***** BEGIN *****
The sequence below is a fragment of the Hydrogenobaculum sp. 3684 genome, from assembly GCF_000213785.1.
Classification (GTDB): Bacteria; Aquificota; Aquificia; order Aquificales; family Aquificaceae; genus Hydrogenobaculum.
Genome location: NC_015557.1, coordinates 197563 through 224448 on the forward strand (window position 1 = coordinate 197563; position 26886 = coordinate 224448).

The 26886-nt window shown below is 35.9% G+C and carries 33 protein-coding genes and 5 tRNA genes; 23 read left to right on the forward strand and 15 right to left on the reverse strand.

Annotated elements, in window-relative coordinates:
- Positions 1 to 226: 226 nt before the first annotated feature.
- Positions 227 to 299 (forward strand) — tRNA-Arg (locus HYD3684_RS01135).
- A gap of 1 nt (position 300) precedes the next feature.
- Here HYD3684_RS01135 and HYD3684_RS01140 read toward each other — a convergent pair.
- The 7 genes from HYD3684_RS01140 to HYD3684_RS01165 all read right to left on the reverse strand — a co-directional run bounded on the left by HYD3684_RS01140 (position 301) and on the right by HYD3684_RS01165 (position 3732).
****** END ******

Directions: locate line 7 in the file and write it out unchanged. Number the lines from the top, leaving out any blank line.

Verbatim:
- Positions 227 to 299 (forward strand) — tRNA-Arg (locus HYD3684_RS01135).